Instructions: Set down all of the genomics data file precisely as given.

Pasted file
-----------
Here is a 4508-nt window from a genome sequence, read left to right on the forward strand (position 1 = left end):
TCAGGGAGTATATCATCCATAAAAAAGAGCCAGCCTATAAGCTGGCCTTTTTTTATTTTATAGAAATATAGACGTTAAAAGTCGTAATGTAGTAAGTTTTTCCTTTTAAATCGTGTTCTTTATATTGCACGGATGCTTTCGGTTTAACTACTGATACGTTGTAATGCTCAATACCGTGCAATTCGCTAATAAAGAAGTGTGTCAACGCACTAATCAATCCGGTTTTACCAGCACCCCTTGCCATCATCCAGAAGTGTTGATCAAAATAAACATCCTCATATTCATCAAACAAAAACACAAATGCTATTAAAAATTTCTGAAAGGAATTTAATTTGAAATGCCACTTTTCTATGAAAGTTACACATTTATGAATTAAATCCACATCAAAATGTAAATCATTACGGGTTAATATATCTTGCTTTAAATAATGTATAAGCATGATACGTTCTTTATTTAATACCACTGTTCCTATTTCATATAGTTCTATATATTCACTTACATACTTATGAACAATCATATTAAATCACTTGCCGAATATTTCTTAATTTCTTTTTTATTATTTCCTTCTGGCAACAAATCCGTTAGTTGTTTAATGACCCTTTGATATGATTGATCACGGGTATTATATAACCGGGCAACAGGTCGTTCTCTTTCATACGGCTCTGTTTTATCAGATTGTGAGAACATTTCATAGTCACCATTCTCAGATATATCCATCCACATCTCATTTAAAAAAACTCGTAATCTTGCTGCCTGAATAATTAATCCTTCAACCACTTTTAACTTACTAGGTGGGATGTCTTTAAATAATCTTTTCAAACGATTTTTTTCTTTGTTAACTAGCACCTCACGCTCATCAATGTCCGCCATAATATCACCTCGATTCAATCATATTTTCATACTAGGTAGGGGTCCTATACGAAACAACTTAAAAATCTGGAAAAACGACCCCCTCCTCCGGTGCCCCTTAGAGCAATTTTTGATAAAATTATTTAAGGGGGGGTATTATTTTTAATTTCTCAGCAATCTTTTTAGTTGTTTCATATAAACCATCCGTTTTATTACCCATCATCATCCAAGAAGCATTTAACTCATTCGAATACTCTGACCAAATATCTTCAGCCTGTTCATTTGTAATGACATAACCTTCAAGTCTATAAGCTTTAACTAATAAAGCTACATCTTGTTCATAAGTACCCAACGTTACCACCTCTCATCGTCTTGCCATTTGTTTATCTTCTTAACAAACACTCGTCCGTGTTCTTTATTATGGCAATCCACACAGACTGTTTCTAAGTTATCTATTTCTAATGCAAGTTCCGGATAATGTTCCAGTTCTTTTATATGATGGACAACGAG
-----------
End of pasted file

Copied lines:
Here is a 4508-nt window from a genome sequence, read left to right on the forward strand (position 1 = left end):
TCAGGGAGTATATCATCCATAAAAAAGAGCCAGCCTATAAGCTGGCCTTTTTTTATTTTATAGAAATATAGACGTTAAAAGTCGTAATGTAGTAAGTTTTTCCTTTTAAATCGTGTTCTTTATATTGCACGGATGCTTTCGGTTTAACTACTGATACGTTGTAATGCTCAATACCGTGCAATTCGCTAATAAAGAAGTGTGTCAACGCACTAATCAATCCGGTTTTACCAGCACCCCTTGCCATCATCCAGAAGTGTTGATCAAAATAAACATCCTCATATTCATCAAACAAAAACACAAATGCTATTAAAAATTTCTGAAAGGAATTTAATTTGAAATGCCACTTTTCTATGAAAGTTACACATTTATGAATTAAATCCACATCAAAATGTAAATCATTACGGGTTAATATATCTTGCTTTAAATAATGTATAAGCATGATACGTTCTTTATTTAATACCACTGTTCCTATTTCATATAGTTCTATATATTCACTTACATACTTATGAACAATCATATTAAATCACTTGCCGAATATTTCTTAATTTCTTTTTTATTATTTCCTTCTGGCAACAAATCCGTTAGTTGTTTAATGACCCTTTGATATGATTGATCACGGGTATTATATAACCGGGCAACAGGTCGTTCTCTTTCATACGGCTCTGTTTTATCAGATTGTGAGAACATTTCATAGTCACCATTCTCAGATATATCCATCCACATCTCATTTAAAAAAACTCGTAATCTTGCTGCCTGAATAATTAATCCTTCAACCACTTTTAACTTACTAGGTGGGATGTCTTTAAATAATCTTTTCAAACGATTTTTTTCTTTGTTAACTAGCACCTCACGCTCATCAATGTCCGCCATAATATCACCTCGATTCAATCATATTTTCATACTAGGTAGGGGTCCTATACGAAACAACTTAAAAATCTGGAAAAACGACCCCCTCCTCCGGTGCCCCTTAGAGCAATTTTTGATAAAATTATTTAAGGGGGGGTATTATTTTTAATTTCTCAGCAATCTTTTTAGTTGTTTCATATAAACCATCCGTTTTATTACCCATCATCATCCAAGAAGCATTTAACTCATTCGAATACTCTGACCAAATATCTTCAGCCTGTTCATTTGTAATGACATAACCTTCAAGTCTATAAGCTTTAACTAATAAAGCTACATCTTGTTCATAAGTACCCAACGTTACCACCTCTCATCGTCTTGCCATTTGTTTATCTTCTTAACAAACACTCGTCCGTGTTCTTTATTATGGCAATCCACACAGACTGTTTCTAAGTTATCTATTTCTAATGCAAGTTCCGGATAATGTTCCAGTTCTTTTATATGATGGACAACGAG